Many on the left object to this in particular: not to the empowerment of the Jews, but the wholesale relegation of this other group. A two-state solution fails to adequately address this disenfranchisement, as Arabs within what would become the Zionist state would also be disenfranchised in their own homes, as the state they lived in would merely tolerate them, rather than exist for them in the way it would for its Jewish citizens. Zionism’s development is also a chapter in the ongoing legislation of European colonialism in which European populations are given privilege of place over others. From a critical perspective, that the Jews suffered in Europe and elsewhere is not a compelling justification for Zionism, just as the mistreatment of Native Americans is not justified by the fact that many Jamestown colonists were the downtrodden outcasts of British society. Weiss fails to engage with these points across any of her writings, and so, in each of her pieces, maintains the view that it is madness for progressives not to champion her cause. Her narrow approach across her works fails to acknowledge that these ‘progressives’ may in fact have reasons for opposing Zionism which are informed by moral calculus and which are potentially consistent with their broader views. While Weiss could very well be correct in saying that Zionism is a just cause (I happen to think it is not, but I am at least as fallible as her) Weiss’ arguments ring empty thanks to her lack of acknowledgement of thoughtful, nuanced counter-arguments.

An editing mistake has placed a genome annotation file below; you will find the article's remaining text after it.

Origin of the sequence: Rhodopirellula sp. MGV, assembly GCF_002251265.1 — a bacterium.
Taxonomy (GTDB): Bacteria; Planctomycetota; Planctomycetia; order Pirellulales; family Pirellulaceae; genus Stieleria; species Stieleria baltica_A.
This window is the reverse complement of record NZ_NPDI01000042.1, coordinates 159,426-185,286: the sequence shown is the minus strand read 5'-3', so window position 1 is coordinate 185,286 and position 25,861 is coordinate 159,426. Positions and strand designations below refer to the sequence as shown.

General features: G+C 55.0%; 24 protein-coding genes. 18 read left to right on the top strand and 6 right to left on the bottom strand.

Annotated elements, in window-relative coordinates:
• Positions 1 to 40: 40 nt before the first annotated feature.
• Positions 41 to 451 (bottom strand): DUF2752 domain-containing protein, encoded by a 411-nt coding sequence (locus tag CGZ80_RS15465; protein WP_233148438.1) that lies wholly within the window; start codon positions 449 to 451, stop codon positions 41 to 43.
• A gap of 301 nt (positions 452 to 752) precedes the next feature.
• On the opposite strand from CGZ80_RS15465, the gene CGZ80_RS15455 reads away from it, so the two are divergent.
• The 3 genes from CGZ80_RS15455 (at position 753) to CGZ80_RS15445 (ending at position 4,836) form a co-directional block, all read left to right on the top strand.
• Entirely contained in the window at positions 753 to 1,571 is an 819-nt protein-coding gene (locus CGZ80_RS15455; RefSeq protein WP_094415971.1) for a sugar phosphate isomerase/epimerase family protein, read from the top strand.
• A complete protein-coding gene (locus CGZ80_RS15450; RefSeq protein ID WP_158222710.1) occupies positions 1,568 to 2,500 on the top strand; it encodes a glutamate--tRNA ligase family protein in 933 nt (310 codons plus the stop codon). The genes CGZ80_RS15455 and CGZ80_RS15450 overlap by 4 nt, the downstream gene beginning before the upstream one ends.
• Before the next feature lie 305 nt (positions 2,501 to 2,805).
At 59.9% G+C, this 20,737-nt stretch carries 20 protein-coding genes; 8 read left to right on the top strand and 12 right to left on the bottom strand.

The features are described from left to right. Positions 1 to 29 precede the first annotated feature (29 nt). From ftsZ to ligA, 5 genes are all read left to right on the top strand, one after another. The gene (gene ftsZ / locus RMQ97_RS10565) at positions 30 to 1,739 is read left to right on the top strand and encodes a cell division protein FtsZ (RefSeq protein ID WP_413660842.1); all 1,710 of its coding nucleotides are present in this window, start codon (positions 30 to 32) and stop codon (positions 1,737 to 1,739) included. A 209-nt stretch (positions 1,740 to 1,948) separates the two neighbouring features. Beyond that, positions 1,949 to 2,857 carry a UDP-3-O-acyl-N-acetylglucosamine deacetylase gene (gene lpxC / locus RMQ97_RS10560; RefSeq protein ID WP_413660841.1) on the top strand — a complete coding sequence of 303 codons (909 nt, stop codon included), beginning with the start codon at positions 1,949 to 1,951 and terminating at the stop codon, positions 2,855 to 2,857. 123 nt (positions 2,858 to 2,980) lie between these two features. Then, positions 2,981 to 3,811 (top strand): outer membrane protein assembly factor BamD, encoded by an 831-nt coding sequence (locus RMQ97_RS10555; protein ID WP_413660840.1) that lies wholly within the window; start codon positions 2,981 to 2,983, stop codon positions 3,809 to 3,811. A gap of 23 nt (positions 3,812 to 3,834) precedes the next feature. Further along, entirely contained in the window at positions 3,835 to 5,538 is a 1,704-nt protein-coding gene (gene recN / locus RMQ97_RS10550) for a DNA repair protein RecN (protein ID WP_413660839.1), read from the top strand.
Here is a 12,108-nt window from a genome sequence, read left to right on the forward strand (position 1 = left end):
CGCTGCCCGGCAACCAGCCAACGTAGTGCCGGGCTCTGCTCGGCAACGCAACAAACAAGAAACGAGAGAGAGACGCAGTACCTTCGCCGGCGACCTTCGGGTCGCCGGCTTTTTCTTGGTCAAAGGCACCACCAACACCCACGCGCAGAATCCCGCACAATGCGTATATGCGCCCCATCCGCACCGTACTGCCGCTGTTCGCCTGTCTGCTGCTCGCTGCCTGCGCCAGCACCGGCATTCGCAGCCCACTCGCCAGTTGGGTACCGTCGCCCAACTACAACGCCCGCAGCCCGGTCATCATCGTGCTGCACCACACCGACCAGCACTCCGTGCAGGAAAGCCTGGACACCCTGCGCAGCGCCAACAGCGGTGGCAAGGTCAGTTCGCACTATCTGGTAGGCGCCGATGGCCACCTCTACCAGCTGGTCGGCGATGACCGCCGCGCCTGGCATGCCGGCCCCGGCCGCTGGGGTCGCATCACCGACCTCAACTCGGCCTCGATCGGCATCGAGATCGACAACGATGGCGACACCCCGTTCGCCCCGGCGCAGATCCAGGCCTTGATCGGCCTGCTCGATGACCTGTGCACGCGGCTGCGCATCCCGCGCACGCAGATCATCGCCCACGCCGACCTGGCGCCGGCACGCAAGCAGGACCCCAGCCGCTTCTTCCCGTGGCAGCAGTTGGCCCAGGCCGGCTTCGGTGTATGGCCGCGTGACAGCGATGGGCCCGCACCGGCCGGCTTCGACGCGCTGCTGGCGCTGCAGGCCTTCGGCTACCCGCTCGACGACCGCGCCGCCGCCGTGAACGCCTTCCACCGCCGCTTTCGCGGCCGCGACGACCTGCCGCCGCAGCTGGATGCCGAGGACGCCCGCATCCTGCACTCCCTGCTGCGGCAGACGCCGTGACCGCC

I believe that this attitude is diagnostic of the mindset which many American Jews inhabit. There is an a priori assumption among many American Jews that this sort of blind support of Israel, which fails to engage with opposing narratives, is an important part of their Jewish identity. However, many of us arrive at this view without serious engagement, or even acknowledgement of opposing voices. Many people in the American Jewish community, just as Weiss does, write off opponents of Zionism without taking them seriously. This is a serious blunder, and prevents people from engaging critically in a broad range of important perspectives. Weiss, as a thought leader of sorts, ought to be thinking along different lines. Indeed, Judith Butler, in a review of Weiss’ book, calls upon Weiss to be braver when she calls for “More courage, Bari Weiss!”